Daffodils in compost?

cornelius(se MI)May 13, 2013

Recently was given daffodil stems--about 20 lbs. of them--with the idea of composting them, but I have read of the toxins in the plant. My question is whether that resulting compost can be used around food plants. I'm concerned and looking for specific information to identify whether there is a hazard. Otherwise, online searches about daffodils and compost are simply about people growing them in compost. Thank you.

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The toxins that Daffodils contain are in the bulbs and are fairly mild making someone that eats them rather sick although if a large enough quantity were consumed that might kill them. The stems and leaves may also contain a small quantity that apparently do not adversly affect the compost or the foods grown with that compost, because those iof us that have done that for years, or simply turned the Daffodil leaves into the soil have not expeirienced any ill affects from them.

    Bookmark   May 13, 2013 at 6:34AM
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So daffodils love compost, the question is does compost love daffodils?

The toxic compound in narcissus, and more broadly in Amaryllidaceae, is an alkaloid, common name lycorine. It is widely distributed in the plant, more concentrated in the bulbs. It is known to be quite toxic to mammals, including humans, and poisoning cases from eating leaves/stems etc. are documented. It has been implicated as a growth inhibitor in higher plants and some yeasts, but was also found to be a promoter in other yeasts.

While I couldn't find anything specific about lycorine degradation in composting, plant alkaloids (the class that includes many well known recreational chemicals) are typically consumed under thermophilic composting conditions at temps > 130 ðF. I suspect that many spent daffodils, lilies, amarlysis, etc. have been composted over the years without problem, so I suspect you're safe. I would not, however, be surprised to find that daffodils and their cousins decompose a bit more slowly due to possible microbial inhibition from the presence of lycorine. While I wouldn't be surprised I haven't seen anything to suggest that's the case, and I never heard of a problem composting any of those plants.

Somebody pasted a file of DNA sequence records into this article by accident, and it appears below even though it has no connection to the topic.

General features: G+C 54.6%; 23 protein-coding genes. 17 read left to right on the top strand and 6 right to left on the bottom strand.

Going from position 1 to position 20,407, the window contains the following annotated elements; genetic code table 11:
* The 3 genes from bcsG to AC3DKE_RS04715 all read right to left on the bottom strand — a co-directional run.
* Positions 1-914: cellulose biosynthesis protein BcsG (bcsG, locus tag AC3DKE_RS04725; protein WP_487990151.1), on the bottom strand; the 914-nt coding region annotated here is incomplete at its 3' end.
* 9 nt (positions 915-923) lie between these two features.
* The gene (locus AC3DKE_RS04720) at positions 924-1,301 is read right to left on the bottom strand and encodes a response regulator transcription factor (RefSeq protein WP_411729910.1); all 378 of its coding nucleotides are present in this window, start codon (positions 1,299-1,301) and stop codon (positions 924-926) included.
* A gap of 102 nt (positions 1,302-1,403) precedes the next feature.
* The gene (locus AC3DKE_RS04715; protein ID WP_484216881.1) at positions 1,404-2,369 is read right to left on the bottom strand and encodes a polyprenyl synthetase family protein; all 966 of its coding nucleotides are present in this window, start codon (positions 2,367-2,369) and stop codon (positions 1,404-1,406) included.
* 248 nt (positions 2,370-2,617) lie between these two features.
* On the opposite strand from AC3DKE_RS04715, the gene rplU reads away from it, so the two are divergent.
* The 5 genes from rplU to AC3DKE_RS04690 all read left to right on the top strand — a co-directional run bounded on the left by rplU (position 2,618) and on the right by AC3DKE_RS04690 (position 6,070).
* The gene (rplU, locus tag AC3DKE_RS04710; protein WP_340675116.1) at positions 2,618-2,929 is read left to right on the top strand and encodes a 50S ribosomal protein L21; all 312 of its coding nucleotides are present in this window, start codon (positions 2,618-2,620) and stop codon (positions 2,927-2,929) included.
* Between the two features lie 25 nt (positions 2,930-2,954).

Bookmark   May 13, 2013 at 8:18AM
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Most everyone I have ever talked with about this, including people that study toxins, tell me that the toxins in Daffodils rarely cause death in mammals because you would need to eat so many bulbs to get a lethal dose that you would be sick of them before you got there. The leaves do not taste very good so ingesting them probably is not going to happen, not even mixed in a salad.
That "urushiol" from poison ivy, sumac, and oak will eventually break down in compost should indicate that the process will also break down other materials. Also plants seldom will uptake stuff from the soil they do not need to grow.

Here is a link that might be useful: Toxins in Daffodils

    Bookmark   May 14, 2013 at 7:35AM
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Nothing to worry about.

The "toxins" in the daffodil stems are going to be "food" to the bacteria and fungi in the compost. They will break them down into harmless materials just like they break down the oleander toxins in my compost.

    Bookmark   May 14, 2013 at 10:09AM
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Would it be safe to compost a lot of daffodil and muscari BULBS?

    Bookmark   March 17, 2014 at 7:28AM
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floral_uk z.8/9 SW UK

It would be safe, I'm sure, but unless you managed very high temperatures they might well survive and grow wherever you spread the compost. If you could crush them first and destroy the base plate it would be less likely. But I'm trying to imagine a scenario where you'd want to compost daffs rather than plant them. Not so for Muscari - they can be a pain where they thrive.

BTW in my experience daffodil stems and foliage compost very fast, being largely water, even in my cold heaps.

    Bookmark   March 17, 2014 at 7:45AM
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david52 Zone 6

This toxin is a distinct advantage in deer country. They won't touch daffodils.

    Bookmark   March 17, 2014 at 11:49AM
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There's nothing in the stems that would be difficult for a compost heap to decompose.

Lycorine is just another plant alkaloid ... as is caffiene, quinine and a bazillion others.


    Bookmark   March 17, 2014 at 12:01PM
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